Quinnipiac’s Lahey: ‘Famine’ account is a ‘mis-told’ story

Ed Forry

Quinnipiac University president Dr. John Lahey was educated as a philosopher, and landed in professional academia in the 1970s as a vice president at Marist College in Poughkeepsie, New York, with special skills in development and fund raising.

In 1987, he answered the call from Quinnipiac and relocated to Connecticut at age 40 to become one of the youngest college presidents in the country.

With a heritage from Clare, Cork, and Kerry, he was raised in the Bronx, and marched as a schoolboy down Fifth Avenue in the St Patrick’s Day parade. In 1996, he was named chief marshal of that parade.

In that role, he says, he was asked to speak before a wide array of Irish groups. It was the eve of the 150th anniversary of “Black 47,” the potato crop failure that led to the loss of millions of Irish lives, and he resolved to educate himself about “An Gorta Mór.” Reading the scholarly work of noted Irish historian Christine Kinealy, he developed a speech about that chapter in Ireland’s history. The experience, he says, led to a life-long interest in those tragic events.

Today, he proudly tells about the “Ireland’s Great Hunger Museum” he has established at Quinnipiac, and he talked with the BIR while promoting a special exhibition from the Quinnipiac collection that opens on Sept. 20.

Lahey credits Quinnipiac alumnus and board member Murray Lender, a principal of Lenders Bagels, for his guiding hand in establishing the Institute. “He’s a Polish Jew and had just sold the company for a couple of hundred million to Kraft Foods,” Lahey told me. “He was a great supporter of the Holocaust memorial, and he said to me, ‘Let’s create a room that focuses on the Great Hunger – I want a special room in the library.’ He had plenty of money, and he wanted to settle down and do something good.

“I told him I have big plans for the university, but I’m not going to get things done unless I get you on the board of directors. I need you for your leadership and financial support. By the time this Great Hunger thing came around he was already vice chairman of the board.”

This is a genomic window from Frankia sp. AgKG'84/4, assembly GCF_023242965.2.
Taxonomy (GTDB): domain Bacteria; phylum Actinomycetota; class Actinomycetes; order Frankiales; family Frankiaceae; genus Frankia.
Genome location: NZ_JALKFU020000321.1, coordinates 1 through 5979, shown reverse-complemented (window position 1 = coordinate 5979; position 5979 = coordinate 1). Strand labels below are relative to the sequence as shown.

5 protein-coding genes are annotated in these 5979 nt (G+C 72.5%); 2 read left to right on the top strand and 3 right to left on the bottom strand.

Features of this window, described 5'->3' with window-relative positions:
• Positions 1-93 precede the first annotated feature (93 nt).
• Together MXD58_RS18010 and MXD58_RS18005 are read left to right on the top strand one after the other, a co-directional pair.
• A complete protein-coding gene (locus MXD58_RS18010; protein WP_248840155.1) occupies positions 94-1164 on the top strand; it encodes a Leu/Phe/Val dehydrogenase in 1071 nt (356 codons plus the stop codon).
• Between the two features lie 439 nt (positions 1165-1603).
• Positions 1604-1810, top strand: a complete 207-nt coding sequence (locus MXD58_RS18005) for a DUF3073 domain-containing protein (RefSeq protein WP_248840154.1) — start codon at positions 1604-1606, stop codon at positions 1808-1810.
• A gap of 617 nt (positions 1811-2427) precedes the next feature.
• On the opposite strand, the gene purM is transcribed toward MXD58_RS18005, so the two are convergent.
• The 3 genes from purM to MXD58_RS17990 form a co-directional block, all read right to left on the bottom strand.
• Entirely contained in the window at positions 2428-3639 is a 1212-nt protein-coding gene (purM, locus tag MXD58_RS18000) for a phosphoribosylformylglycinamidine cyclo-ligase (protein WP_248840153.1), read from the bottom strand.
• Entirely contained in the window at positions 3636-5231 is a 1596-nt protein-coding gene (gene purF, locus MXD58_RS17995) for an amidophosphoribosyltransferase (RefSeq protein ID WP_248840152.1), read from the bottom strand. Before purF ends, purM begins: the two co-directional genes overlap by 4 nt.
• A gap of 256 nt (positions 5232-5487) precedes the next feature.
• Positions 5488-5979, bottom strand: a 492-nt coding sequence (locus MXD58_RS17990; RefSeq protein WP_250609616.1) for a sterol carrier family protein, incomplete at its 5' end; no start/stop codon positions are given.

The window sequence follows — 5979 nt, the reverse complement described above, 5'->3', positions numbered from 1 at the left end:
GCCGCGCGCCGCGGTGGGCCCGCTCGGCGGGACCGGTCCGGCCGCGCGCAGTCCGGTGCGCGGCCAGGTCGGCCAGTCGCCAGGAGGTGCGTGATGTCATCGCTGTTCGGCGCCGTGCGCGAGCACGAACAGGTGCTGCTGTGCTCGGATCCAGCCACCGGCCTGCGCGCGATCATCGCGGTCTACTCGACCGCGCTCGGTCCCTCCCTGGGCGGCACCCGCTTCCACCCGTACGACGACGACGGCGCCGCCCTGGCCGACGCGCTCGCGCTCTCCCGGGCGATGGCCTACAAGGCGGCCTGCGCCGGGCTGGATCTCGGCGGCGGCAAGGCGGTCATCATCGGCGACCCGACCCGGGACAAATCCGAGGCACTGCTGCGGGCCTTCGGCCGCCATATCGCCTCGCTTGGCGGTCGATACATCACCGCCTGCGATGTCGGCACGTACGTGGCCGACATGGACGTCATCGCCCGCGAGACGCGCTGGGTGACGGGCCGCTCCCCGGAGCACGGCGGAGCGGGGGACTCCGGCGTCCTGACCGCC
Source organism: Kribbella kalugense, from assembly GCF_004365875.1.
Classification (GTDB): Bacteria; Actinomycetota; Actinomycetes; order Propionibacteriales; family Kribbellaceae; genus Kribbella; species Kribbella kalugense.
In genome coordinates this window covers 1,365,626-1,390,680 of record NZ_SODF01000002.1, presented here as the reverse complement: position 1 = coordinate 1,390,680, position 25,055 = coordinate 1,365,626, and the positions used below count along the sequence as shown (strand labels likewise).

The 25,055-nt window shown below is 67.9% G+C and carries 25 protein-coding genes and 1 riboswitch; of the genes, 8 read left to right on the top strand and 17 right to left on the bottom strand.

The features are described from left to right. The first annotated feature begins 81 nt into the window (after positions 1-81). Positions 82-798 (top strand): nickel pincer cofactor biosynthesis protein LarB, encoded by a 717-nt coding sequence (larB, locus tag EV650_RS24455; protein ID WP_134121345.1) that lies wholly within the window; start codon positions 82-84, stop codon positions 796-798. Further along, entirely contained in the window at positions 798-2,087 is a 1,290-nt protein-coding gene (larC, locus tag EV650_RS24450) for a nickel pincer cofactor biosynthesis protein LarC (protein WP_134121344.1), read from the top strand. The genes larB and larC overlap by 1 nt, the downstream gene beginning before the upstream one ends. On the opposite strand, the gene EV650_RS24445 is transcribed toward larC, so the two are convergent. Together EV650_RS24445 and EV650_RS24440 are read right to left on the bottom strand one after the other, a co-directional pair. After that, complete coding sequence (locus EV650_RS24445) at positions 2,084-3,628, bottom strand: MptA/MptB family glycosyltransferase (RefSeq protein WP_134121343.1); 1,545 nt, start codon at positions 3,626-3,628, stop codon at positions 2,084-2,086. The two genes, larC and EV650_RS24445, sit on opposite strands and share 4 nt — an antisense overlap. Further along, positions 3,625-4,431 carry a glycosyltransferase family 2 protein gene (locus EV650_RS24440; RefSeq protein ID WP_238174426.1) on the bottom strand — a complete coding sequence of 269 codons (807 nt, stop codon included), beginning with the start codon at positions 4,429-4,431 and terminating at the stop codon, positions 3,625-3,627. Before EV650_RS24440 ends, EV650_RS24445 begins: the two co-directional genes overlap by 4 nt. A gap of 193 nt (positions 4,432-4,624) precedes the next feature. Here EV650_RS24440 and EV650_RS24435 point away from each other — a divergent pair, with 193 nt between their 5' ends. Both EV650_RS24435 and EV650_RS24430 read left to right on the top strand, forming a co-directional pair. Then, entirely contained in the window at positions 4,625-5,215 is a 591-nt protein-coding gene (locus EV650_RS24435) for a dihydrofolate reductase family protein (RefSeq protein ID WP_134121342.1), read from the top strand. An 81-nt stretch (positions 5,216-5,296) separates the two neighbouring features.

The school’s collection – now more than 100 pieces of art – soon outgrew the on-campus library, so with Lender’s full support, the school bought and completely renovated a property on the edge of the Hamden campus, near the border with New Haven.

“Yale is right down the street from us,” he said, “less than ten miles away. Whitney Avenue goes north and south, from Hamden right down to the town, right to Yale. At Yale they have the Mellon Museum of British art, a pretty good collection that Mellon gave them. And up the street on the same Whitney Avenue we have Ireland’s Great Hunger Museum.

“I think it symbolizes the two institutions. They (Yale) have been around a long time, the blue bloods. And we’re the scrappy Irish who had to fight all the way. It’s a great thing!”

Key to Lahey’s plans was recruiting Kinealy from Drew University in New Jersey: “For three years I recruited her,” he said. “I had my eyes on her, I had to get her. I told her I’ll get you tenured professor, and I would create a Great Hunger Institute. We’ll give you research support, with conferences, publications and so on. You’ll be the academic portion.”

The pitch worked, and Kinealy accepted the professorship in 2013. “She’s the foremost authority on both sides of the Atlantic,” he said. “I believe there will be more research and educational activity in connection with Ireland’s Great Hunger at Quinnipiac than anywhere else in the world. We just started an Irish Studies program in conjunction with Maynooth. That program will develop into a full major probably in the next couple of years.

“The Great Hunger is a story that not only has not been told, but also in some ways it has been mis-told,” Lahey said. “That’s why we use the word ‘Hunger.’ In the eyes of many people ‘Famine’ means there wasn’t any food – when in fact there was.”